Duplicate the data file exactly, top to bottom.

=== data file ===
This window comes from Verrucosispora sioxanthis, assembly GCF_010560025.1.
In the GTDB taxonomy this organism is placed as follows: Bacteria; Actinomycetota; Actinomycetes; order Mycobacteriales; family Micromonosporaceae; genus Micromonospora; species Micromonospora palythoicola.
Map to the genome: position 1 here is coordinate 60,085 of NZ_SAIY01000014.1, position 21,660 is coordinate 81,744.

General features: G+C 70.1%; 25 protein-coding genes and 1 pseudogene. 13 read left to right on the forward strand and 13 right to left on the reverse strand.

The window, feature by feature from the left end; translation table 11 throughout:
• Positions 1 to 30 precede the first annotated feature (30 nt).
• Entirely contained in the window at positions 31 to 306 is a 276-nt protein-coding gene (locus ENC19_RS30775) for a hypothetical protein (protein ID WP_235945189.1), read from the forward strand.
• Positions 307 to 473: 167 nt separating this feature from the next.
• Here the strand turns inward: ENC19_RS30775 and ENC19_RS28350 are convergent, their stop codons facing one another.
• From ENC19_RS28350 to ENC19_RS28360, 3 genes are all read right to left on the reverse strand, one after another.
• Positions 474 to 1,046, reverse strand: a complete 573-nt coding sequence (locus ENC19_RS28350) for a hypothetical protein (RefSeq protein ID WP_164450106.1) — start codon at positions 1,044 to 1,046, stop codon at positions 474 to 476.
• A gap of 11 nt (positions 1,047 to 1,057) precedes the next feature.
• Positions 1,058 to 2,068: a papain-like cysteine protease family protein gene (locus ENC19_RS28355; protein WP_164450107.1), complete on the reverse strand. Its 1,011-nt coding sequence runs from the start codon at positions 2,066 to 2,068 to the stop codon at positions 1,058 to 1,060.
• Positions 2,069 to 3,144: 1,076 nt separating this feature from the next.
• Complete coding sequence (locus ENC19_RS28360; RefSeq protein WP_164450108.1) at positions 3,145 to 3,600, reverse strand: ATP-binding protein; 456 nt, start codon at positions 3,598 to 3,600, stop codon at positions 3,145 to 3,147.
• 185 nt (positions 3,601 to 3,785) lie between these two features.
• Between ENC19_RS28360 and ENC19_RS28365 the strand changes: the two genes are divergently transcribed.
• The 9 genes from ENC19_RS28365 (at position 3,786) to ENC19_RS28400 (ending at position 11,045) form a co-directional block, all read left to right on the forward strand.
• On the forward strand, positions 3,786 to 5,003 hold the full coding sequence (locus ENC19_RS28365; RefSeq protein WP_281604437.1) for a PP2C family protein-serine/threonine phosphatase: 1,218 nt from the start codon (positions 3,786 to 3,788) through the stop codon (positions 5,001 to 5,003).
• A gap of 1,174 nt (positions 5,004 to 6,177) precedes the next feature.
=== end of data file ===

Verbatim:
This window comes from Verrucosispora sioxanthis, assembly GCF_010560025.1.
In the GTDB taxonomy this organism is placed as follows: Bacteria; Actinomycetota; Actinomycetes; order Mycobacteriales; family Micromonosporaceae; genus Micromonospora; species Micromonospora palythoicola.
Map to the genome: position 1 here is coordinate 60,085 of NZ_SAIY01000014.1, position 21,660 is coordinate 81,744.

General features: G+C 70.1%; 25 protein-coding genes and 1 pseudogene. 13 read left to right on the forward strand and 13 right to left on the reverse strand.

The window, feature by feature from the left end; translation table 11 throughout:
• Positions 1 to 30 precede the first annotated feature (30 nt).
• Entirely contained in the window at positions 31 to 306 is a 276-nt protein-coding gene (locus ENC19_RS30775) for a hypothetical protein (protein ID WP_235945189.1), read from the forward strand.
• Positions 307 to 473: 167 nt separating this feature from the next.
• Here the strand turns inward: ENC19_RS30775 and ENC19_RS28350 are convergent, their stop codons facing one another.
• From ENC19_RS28350 to ENC19_RS28360, 3 genes are all read right to left on the reverse strand, one after another.
• Positions 474 to 1,046, reverse strand: a complete 573-nt coding sequence (locus ENC19_RS28350) for a hypothetical protein (RefSeq protein ID WP_164450106.1) — start codon at positions 1,044 to 1,046, stop codon at positions 474 to 476.
• A gap of 11 nt (positions 1,047 to 1,057) precedes the next feature.
• Positions 1,058 to 2,068: a papain-like cysteine protease family protein gene (locus ENC19_RS28355; protein WP_164450107.1), complete on the reverse strand. Its 1,011-nt coding sequence runs from the start codon at positions 2,066 to 2,068 to the stop codon at positions 1,058 to 1,060.
• Positions 2,069 to 3,144: 1,076 nt separating this feature from the next.
• Complete coding sequence (locus ENC19_RS28360; RefSeq protein WP_164450108.1) at positions 3,145 to 3,600, reverse strand: ATP-binding protein; 456 nt, start codon at positions 3,598 to 3,600, stop codon at positions 3,145 to 3,147.
• 185 nt (positions 3,601 to 3,785) lie between these two features.
• Between ENC19_RS28360 and ENC19_RS28365 the strand changes: the two genes are divergently transcribed.
• The 9 genes from ENC19_RS28365 (at position 3,786) to ENC19_RS28400 (ending at position 11,045) form a co-directional block, all read left to right on the forward strand.
• On the forward strand, positions 3,786 to 5,003 hold the full coding sequence (locus ENC19_RS28365; RefSeq protein WP_281604437.1) for a PP2C family protein-serine/threonine phosphatase: 1,218 nt from the start codon (positions 3,786 to 3,788) through the stop codon (positions 5,001 to 5,003).
• A gap of 1,174 nt (positions 5,004 to 6,177) precedes the next feature.